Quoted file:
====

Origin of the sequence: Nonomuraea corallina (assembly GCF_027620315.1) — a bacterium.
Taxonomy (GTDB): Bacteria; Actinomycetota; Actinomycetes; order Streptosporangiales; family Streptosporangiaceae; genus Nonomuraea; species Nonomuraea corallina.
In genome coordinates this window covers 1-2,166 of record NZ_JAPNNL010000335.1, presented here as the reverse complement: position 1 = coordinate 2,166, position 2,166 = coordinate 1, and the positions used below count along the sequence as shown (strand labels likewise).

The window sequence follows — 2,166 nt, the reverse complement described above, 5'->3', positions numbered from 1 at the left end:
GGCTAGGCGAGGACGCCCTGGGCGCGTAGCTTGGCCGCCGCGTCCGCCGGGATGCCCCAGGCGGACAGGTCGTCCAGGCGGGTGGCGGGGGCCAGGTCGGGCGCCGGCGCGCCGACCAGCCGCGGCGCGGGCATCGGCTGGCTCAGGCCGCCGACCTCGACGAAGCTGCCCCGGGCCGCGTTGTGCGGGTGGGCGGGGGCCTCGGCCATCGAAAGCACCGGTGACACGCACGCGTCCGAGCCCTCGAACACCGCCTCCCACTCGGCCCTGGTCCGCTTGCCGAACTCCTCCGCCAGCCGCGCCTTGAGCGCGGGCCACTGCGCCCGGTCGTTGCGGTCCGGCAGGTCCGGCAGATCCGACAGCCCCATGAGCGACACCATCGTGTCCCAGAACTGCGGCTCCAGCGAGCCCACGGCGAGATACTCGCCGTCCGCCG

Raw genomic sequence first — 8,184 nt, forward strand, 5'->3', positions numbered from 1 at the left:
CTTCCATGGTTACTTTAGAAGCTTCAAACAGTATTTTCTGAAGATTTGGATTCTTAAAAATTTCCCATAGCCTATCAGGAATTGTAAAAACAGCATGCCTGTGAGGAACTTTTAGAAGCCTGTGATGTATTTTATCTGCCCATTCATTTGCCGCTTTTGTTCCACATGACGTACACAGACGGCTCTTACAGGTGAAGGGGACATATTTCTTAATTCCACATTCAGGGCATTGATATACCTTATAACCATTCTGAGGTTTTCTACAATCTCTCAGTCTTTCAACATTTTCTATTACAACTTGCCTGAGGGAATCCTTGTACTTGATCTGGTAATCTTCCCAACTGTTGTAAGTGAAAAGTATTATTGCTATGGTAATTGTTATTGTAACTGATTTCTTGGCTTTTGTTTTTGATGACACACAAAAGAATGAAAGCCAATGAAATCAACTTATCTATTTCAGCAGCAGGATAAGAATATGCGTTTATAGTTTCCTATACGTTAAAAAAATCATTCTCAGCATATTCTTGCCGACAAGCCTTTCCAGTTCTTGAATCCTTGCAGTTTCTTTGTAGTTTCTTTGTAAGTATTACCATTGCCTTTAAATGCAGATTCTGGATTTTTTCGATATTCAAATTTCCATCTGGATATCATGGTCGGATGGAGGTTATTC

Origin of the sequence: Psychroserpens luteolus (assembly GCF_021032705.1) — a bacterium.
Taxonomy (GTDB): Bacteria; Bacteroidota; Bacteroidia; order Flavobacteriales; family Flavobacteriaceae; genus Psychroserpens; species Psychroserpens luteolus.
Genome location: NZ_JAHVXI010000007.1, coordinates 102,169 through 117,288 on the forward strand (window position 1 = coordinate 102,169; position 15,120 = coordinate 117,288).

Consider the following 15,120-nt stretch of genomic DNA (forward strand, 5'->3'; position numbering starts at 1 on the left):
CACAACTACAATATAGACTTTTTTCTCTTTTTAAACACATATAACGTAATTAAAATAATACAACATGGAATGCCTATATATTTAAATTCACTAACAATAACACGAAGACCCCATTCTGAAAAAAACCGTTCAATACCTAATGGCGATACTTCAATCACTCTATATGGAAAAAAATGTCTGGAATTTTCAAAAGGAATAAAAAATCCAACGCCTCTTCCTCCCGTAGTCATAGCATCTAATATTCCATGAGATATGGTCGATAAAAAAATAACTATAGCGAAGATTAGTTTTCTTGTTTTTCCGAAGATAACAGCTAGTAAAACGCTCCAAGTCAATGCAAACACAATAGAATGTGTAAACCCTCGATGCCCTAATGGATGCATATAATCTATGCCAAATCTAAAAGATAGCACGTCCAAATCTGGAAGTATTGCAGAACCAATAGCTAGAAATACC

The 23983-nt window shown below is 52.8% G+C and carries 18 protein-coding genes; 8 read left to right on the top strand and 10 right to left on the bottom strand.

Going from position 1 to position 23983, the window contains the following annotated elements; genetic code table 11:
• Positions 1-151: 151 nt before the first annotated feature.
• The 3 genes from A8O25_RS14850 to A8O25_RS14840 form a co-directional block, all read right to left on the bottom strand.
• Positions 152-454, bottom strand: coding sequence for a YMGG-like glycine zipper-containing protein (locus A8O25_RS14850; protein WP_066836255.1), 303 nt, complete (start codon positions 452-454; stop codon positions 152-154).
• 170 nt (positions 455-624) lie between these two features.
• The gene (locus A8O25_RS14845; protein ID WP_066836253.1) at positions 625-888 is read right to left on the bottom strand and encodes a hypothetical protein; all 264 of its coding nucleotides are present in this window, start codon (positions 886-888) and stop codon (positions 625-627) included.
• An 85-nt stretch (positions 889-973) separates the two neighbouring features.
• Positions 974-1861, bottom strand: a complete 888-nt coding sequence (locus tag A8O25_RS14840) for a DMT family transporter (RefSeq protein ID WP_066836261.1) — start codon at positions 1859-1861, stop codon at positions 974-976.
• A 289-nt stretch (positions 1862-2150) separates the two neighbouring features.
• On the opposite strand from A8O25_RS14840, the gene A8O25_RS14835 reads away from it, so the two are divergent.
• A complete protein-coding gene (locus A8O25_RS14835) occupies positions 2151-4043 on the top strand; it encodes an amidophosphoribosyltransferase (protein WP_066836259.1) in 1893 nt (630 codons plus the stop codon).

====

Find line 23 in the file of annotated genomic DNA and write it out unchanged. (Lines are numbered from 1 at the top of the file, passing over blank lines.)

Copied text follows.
• On the opposite strand from A8O25_RS14840, the gene A8O25_RS14835 reads away from it, so the two are divergent.